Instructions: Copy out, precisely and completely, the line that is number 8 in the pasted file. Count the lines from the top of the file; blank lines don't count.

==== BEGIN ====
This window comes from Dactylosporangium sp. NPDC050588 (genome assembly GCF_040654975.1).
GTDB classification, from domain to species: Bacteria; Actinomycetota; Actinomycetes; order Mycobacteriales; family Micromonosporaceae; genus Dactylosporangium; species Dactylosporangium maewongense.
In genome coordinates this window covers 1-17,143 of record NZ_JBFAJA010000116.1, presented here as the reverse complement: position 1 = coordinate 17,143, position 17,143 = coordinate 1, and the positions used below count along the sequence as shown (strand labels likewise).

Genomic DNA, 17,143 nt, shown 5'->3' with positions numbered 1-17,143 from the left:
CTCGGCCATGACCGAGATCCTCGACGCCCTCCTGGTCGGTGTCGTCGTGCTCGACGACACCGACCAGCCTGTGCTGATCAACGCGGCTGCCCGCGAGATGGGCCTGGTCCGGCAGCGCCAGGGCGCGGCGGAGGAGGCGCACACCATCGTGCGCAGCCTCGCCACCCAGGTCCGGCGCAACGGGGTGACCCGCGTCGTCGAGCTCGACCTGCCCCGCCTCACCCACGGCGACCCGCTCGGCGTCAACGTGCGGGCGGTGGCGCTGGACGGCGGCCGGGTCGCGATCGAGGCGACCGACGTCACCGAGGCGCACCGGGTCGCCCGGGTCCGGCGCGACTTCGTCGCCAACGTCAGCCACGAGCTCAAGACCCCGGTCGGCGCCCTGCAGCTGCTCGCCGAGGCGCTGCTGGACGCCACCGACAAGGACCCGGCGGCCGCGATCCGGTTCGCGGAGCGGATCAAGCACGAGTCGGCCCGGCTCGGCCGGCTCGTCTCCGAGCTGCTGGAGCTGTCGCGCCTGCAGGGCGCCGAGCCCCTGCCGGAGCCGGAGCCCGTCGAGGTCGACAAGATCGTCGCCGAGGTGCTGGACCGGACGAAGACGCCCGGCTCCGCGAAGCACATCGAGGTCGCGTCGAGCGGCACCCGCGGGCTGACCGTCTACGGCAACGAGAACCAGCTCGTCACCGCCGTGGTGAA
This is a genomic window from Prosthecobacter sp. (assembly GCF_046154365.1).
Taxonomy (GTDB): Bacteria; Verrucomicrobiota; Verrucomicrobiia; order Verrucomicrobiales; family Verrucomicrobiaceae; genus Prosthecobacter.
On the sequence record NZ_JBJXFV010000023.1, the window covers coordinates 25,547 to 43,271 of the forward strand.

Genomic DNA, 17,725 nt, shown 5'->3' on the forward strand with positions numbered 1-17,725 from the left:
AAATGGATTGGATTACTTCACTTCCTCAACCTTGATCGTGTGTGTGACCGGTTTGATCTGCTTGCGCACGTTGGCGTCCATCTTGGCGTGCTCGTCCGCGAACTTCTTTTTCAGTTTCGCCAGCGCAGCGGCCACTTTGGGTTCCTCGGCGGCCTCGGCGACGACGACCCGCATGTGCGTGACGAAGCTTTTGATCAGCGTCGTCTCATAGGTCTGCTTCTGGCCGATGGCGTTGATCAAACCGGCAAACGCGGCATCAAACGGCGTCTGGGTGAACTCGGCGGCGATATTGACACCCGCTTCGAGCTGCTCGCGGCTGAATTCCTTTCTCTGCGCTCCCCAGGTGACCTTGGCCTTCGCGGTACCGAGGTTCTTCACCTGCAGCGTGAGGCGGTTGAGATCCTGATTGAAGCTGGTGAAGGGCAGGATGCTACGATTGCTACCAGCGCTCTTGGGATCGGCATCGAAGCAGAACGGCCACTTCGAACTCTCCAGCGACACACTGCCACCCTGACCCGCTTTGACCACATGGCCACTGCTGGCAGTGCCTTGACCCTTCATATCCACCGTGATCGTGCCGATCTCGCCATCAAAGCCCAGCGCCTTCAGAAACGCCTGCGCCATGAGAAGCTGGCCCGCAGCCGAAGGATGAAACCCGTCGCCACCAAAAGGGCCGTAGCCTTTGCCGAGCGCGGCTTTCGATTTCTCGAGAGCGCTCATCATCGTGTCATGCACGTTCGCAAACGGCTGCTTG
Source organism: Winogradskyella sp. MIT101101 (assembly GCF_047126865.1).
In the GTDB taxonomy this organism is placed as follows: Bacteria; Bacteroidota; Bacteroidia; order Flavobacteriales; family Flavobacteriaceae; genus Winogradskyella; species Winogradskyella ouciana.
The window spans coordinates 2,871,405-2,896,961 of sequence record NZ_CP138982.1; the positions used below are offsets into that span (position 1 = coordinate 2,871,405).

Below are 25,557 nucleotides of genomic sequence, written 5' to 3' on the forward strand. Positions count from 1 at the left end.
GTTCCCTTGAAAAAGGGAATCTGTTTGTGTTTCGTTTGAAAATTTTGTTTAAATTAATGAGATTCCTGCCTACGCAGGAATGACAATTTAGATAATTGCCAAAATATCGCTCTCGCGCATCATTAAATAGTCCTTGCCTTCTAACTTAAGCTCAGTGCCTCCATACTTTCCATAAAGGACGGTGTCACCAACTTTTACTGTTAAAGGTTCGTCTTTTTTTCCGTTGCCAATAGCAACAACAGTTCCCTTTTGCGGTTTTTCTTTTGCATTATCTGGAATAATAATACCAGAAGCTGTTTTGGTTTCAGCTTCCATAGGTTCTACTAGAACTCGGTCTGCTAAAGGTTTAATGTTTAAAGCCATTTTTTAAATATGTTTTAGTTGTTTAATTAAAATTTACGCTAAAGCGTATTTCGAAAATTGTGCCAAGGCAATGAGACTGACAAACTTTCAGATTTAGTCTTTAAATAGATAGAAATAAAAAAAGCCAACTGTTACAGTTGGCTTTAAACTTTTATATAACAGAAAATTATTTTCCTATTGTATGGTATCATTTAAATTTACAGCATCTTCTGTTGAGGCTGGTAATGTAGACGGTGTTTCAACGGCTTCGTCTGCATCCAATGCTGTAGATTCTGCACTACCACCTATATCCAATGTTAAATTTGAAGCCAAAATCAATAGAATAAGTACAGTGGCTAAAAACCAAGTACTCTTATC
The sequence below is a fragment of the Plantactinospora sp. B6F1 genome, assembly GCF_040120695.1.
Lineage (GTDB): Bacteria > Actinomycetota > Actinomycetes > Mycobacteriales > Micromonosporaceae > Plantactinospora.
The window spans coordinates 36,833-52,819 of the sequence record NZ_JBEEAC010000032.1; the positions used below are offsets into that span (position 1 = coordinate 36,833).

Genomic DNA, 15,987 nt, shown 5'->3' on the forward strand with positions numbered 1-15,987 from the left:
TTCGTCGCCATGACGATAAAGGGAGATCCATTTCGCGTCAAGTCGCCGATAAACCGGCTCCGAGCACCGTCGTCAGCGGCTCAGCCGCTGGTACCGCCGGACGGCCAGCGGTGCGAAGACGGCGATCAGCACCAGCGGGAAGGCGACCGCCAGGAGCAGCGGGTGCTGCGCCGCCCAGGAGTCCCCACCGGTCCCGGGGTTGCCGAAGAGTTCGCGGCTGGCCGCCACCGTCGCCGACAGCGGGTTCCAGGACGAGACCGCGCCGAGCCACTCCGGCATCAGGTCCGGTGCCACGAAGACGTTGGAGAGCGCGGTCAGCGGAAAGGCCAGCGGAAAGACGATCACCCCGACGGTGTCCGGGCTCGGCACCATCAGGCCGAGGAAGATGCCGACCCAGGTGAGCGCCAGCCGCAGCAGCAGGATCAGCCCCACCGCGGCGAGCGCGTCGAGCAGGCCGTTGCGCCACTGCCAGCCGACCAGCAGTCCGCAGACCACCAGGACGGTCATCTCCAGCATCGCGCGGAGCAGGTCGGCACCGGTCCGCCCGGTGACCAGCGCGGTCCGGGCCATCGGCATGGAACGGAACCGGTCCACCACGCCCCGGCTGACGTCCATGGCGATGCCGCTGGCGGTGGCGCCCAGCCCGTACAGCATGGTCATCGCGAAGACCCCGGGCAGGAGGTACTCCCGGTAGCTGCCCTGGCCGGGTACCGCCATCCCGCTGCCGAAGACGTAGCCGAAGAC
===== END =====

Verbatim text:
On the sequence record NZ_JBJXFV010000023.1, the window covers coordinates 25,547 to 43,271 of the forward strand.